But before we get to that, we have to deal with the foursome attempting to get home or at least some place they recognise. Try and imagine visiting a place you’ve never been to before and ending up in the middle of nowhere. We of course come across hilarious consequences such as Victor and Mrs. Warboys getting their feet trapped in a heavy bag of cement while sheltering themselves in an abandoned van from the rain. Eventually they do get help from the yob drivers, but unintentionally, the cement bag eventually comes off. But they still need to find a way out. And this leads to the best part of the episode.

And here’s what I was talking about when I mentioned elderly abuse. Victor stumbles across an old folks’ home. The residents kindly give him a shower and the staff gives him directions, but before he can leave the place, Victor realises he forgot his watch and notices that the staff are beating up the residents. This episode debates what kind of staff members the National Health Service hires. I’m not saying that the whole NHS is a hellhole. It’s a great service and there are some good staff members who have made a positive contribution. But others have demonstrated incompetence, abuse and betrayal to the service. The nurses in this episode are a prime example. And it’s happened in reality as well. There were some news articles about it.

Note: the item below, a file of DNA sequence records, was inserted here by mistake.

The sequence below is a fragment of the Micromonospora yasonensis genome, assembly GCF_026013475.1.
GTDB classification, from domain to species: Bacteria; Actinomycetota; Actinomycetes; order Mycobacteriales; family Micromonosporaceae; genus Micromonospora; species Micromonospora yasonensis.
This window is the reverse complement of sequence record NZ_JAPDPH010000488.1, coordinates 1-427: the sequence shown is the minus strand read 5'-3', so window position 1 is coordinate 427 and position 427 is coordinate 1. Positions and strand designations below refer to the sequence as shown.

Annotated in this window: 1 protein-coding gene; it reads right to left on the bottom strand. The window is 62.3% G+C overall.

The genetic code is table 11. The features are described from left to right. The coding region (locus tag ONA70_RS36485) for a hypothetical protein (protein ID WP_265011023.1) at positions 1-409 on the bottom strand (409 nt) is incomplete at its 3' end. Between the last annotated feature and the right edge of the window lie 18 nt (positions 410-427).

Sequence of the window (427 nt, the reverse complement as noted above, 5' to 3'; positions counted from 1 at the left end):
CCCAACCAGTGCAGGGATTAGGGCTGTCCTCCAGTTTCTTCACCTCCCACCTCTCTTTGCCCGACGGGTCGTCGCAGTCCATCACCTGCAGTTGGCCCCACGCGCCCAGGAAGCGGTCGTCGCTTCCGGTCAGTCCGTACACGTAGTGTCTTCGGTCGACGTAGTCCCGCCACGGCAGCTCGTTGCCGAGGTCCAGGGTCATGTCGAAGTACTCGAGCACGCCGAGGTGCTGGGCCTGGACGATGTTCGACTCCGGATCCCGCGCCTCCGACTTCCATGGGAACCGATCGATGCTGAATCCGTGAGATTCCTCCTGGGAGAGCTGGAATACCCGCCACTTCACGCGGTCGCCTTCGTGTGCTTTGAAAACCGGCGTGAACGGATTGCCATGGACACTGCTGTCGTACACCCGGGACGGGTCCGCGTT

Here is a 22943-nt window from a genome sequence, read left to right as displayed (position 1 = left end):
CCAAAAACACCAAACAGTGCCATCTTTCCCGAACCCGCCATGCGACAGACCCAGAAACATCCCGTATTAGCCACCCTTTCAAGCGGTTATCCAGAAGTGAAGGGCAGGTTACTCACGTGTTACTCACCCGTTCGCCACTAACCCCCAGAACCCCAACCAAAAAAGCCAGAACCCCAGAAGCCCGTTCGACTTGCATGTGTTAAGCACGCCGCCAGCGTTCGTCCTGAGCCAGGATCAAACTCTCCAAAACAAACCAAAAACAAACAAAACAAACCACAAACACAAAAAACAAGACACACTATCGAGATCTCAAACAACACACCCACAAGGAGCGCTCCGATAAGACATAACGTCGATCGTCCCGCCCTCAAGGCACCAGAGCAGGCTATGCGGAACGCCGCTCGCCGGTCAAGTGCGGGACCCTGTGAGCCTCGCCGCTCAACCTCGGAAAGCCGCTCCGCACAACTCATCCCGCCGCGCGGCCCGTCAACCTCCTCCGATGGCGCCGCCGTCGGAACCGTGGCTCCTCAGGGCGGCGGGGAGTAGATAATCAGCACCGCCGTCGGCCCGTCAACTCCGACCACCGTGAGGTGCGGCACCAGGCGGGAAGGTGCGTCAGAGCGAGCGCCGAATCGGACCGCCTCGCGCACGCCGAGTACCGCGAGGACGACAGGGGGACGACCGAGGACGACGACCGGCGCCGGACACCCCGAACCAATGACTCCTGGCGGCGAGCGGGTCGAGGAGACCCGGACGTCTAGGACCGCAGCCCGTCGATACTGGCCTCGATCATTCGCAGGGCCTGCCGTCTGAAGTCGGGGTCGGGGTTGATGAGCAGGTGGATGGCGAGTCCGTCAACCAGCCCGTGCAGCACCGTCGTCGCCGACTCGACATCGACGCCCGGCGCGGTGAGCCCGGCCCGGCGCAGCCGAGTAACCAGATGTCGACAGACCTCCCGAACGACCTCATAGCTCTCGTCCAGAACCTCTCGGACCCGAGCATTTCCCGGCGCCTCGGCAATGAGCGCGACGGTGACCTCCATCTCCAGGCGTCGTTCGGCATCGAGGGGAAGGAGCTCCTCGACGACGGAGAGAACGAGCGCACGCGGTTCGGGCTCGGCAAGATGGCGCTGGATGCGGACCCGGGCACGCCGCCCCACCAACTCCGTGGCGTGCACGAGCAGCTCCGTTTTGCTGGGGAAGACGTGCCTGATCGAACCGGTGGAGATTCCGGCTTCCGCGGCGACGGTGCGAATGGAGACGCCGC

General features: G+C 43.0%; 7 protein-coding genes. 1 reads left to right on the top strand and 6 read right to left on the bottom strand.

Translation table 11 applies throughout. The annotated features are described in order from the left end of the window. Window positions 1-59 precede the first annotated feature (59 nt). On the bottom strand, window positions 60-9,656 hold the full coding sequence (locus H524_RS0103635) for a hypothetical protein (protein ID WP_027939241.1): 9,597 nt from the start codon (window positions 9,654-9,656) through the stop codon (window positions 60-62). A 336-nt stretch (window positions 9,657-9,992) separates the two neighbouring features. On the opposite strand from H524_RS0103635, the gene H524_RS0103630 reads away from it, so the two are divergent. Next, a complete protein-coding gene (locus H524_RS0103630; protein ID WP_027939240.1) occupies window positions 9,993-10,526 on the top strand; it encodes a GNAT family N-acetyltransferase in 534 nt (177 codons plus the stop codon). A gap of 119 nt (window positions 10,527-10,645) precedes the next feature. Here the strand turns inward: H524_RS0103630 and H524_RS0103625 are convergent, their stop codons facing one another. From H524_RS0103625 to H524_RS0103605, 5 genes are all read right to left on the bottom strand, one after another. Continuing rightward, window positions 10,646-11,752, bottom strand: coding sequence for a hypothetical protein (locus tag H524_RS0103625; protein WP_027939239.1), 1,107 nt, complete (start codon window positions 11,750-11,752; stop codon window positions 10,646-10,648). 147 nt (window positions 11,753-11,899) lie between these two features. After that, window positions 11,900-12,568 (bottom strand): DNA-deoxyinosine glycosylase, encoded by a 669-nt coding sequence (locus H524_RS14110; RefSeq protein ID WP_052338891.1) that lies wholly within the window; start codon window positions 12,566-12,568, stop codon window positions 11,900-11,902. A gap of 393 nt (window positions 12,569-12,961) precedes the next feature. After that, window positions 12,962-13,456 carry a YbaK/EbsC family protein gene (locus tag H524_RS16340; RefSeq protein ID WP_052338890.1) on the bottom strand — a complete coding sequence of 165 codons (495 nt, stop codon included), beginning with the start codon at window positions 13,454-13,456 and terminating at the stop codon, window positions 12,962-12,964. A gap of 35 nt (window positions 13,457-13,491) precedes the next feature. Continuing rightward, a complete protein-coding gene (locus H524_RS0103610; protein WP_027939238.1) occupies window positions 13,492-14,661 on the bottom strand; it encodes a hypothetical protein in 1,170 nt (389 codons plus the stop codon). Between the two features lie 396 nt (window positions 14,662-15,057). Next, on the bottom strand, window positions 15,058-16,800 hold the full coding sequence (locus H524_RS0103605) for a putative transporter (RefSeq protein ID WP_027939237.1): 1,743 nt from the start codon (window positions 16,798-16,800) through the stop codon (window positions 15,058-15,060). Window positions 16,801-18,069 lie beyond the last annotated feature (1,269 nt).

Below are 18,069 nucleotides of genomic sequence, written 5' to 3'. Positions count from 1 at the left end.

Apparently, Hearts Of Darkness was heavily edited after broadcast, because many viewers moaned about the violent content included. But they’re clearly unaware that the episode demonstrates awareness in such an act. It does indeed go by its title. The nurses are not the kind of people you want to come across. They’re neglectful, they take harsh control over the elderly residents and schedule their lives and they booze. But it does have a happy ending. Victor maybe a grumpy old guy, but it doesn’t mean that he doesn’t care. He does. He questions the nurses actions and does his very best to liberate the old folks. Of course, he’s one himself. It goes to show that people deserve dignity and respect, no matter what their age.

So that was my personal top ten list of One Foot In The Grave episodes. If there was an episode I missed from the list, I apologise for the disappointment, but you can feel free to comment below. It’s just my personal opinion.

Thank you for reading.